Review of Howard Odentz’s Little Killers A to Z

LittleKillersAtoZ200Continuing in the creepy tradition of his earlier books, the novels Dead (a Lot) and Bloody Bloody Apple, Howard Odentz’s new effort, Little Killers A to Z, is a project that may seem more innocent than what’s come before, at least superficially. It’s no children’s book, though. Once you start reading, in fact, you start to realize just how expertly this author is able to plumb the depths of weirdness and horror.

Each story in this collection introduces us to a new character, with rhyming titles like “A is for Andy Who Watches His Dad” and “B is for Boris, and Rifka, and Vlad,” then, almost immediately, we discover the terror that lies beneath the surface. For instance, in “O is for Oz Who Has Piss Poor Genetics,” there’s a young boy whose controlling mother is determined to correct all the biological disadvantages he’s inherited; “M is for Maura Who Builds a Partition” gives us a girl who really, really wants to be alone; and in my personal favorite, “E is for Emmett Who’s Always Behind,” we meet a boy who just can’t seem to co-exist with his twin brother, no matter how he tries.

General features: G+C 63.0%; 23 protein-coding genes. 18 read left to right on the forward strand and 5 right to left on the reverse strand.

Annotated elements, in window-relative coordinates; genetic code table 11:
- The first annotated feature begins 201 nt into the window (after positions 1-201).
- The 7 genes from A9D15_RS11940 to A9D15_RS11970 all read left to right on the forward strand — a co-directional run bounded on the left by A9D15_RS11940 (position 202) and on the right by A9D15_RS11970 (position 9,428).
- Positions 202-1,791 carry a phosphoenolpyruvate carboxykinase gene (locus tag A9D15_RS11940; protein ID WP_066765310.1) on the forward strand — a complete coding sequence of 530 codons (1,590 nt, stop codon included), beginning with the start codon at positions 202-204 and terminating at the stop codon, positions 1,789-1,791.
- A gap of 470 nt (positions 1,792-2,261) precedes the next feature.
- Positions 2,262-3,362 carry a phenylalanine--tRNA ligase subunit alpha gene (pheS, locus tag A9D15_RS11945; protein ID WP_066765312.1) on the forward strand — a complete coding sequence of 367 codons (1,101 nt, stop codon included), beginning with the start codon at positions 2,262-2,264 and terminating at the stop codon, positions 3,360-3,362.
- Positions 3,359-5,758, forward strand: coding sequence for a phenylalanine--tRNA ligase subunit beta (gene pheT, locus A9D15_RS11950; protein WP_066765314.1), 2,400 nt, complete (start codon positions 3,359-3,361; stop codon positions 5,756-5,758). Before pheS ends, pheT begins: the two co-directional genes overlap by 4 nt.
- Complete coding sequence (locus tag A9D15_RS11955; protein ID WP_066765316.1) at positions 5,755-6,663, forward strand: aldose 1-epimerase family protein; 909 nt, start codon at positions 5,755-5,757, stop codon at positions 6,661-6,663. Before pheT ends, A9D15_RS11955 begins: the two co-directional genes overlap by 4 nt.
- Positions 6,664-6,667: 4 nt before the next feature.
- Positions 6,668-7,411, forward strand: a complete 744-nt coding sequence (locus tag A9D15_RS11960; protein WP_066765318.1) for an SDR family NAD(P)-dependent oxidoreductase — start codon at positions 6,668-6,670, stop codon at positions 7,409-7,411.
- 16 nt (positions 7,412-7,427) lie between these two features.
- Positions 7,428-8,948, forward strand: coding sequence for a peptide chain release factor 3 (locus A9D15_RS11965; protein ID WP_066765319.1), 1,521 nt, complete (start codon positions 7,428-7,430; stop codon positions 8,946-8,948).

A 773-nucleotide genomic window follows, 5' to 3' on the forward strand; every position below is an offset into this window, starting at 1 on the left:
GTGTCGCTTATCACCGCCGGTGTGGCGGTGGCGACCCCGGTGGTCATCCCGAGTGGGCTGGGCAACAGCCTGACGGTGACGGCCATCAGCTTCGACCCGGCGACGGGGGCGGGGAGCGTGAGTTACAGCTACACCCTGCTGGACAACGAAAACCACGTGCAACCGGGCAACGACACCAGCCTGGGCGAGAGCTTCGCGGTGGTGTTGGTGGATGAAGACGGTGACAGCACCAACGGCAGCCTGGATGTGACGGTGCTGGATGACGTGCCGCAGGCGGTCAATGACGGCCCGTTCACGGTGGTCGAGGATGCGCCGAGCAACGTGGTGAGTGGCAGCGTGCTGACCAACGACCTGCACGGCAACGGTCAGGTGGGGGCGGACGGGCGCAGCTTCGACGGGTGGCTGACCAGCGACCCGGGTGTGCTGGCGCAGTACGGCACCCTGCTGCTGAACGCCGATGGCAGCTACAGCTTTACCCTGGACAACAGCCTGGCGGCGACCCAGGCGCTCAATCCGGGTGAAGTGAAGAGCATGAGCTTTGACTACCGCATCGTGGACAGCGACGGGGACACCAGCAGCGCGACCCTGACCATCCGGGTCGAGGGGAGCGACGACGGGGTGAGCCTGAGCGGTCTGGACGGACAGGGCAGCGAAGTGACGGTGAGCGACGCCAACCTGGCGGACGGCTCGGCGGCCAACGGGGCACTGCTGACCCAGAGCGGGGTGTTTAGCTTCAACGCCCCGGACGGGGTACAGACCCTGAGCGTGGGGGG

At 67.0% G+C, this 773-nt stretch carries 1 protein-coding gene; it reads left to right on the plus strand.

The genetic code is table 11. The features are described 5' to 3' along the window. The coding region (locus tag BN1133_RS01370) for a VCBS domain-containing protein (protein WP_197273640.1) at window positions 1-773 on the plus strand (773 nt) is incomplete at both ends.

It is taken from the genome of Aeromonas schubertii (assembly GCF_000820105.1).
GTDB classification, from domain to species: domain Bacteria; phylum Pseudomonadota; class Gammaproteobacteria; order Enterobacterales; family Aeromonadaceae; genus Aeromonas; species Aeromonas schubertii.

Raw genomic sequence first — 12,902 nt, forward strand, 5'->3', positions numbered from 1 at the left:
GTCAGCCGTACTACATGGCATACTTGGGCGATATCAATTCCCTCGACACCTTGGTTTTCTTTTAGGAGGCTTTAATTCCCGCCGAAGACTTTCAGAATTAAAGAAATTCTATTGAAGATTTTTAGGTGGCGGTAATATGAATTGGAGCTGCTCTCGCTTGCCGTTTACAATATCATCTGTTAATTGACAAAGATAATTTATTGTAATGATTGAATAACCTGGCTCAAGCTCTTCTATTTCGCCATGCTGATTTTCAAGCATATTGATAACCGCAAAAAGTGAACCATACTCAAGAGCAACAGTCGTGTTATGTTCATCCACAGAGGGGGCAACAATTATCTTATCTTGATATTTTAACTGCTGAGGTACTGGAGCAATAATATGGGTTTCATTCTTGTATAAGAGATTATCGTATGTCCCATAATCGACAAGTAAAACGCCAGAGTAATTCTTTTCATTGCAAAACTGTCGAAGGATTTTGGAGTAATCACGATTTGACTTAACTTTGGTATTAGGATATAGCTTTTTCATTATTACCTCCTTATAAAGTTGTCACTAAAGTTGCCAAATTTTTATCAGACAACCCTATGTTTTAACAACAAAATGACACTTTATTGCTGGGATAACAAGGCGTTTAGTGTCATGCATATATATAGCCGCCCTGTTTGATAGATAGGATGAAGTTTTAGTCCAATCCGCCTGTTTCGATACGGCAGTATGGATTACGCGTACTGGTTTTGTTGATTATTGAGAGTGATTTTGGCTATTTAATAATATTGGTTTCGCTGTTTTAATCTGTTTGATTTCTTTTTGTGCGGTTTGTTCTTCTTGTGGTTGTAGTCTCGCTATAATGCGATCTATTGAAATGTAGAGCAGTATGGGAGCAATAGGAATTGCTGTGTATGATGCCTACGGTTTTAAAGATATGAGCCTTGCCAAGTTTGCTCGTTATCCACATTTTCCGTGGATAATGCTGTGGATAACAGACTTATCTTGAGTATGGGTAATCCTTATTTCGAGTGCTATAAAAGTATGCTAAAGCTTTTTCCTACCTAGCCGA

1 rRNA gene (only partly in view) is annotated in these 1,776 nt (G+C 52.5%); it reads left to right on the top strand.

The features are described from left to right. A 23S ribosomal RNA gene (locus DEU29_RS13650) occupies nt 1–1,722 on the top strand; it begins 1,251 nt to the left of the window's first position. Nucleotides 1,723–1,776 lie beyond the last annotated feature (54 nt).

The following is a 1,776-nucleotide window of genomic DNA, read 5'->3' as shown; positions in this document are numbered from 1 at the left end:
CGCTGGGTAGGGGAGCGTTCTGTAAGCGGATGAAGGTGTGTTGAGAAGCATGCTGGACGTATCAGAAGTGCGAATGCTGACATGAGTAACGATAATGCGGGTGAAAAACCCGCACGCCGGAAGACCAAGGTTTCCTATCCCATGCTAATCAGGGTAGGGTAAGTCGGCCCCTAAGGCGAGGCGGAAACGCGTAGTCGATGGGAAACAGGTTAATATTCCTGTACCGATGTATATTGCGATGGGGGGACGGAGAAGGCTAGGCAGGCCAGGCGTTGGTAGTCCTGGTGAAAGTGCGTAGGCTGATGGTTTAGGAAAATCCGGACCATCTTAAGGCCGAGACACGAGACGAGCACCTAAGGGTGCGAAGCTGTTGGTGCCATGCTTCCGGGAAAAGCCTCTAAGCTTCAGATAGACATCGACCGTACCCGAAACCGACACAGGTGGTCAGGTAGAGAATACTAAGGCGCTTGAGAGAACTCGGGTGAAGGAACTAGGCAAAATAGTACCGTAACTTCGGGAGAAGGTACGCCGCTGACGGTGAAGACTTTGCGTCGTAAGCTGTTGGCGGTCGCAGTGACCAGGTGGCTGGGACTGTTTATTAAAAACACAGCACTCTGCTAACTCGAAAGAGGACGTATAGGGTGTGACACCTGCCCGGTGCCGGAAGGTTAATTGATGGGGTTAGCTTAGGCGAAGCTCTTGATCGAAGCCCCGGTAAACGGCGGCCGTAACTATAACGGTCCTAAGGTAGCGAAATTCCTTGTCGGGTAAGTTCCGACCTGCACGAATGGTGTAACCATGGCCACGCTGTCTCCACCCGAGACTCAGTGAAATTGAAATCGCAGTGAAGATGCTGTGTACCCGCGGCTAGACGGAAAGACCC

Essentially, Little Killers A to Z is a book of stories about children who do bad, bad things. Anyone who’s read horror or watched scary movies knows there are few things more terrifying than creepy kids, and Odentz takes this premise and runs with it for all its worth. For lovers of the genre, there’s a bit of everything here: killers, stalkers, chasers, revenge seekers, apocalypse survivors, evil twins, serial killers, supernatural critters, you name it. This collection employs many of the go-to tools of the horror story, but it manages to defy expectations at every turn. And be warned, it’s habit-forming.

Some of the stories in Little Killers A to Z will leave you with your mouth hanging open, a few will make you laugh (even as you hope no one hears you), while others have endings that will immediately make you want to re-read them. One or two just might even give you an excuse to mosey by the front door and check the lock. (You know, just in case.) And even when you think you know what’s going to happen, it turns out you really don’t.

Edgar Allan Poe once said that the ideal short story should be readable within one sitting. The tales in Little Killers A to Z fits this standard perfectly, with one significant drawback: You won’t want to stop at just one. Trust me on this.

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